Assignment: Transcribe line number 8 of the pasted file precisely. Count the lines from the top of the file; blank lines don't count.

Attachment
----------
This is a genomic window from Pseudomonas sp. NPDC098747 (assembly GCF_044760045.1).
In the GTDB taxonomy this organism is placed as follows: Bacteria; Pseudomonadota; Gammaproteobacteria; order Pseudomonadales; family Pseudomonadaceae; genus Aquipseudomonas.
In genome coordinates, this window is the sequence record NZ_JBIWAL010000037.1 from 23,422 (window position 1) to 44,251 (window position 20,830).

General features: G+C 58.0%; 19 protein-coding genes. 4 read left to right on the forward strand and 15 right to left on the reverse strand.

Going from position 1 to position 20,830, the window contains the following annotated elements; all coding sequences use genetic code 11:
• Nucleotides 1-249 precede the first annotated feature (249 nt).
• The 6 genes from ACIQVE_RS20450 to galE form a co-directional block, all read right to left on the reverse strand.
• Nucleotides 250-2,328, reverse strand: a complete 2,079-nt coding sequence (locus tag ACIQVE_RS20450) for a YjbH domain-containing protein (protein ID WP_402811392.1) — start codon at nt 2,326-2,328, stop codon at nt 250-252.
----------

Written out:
• Nucleotides 250-2,328, reverse strand: a complete 2,079-nt coding sequence (locus tag ACIQVE_RS20450) for a YjbH domain-containing protein (protein ID WP_402811392.1) — start codon at nt 2,326-2,328, stop codon at nt 250-252.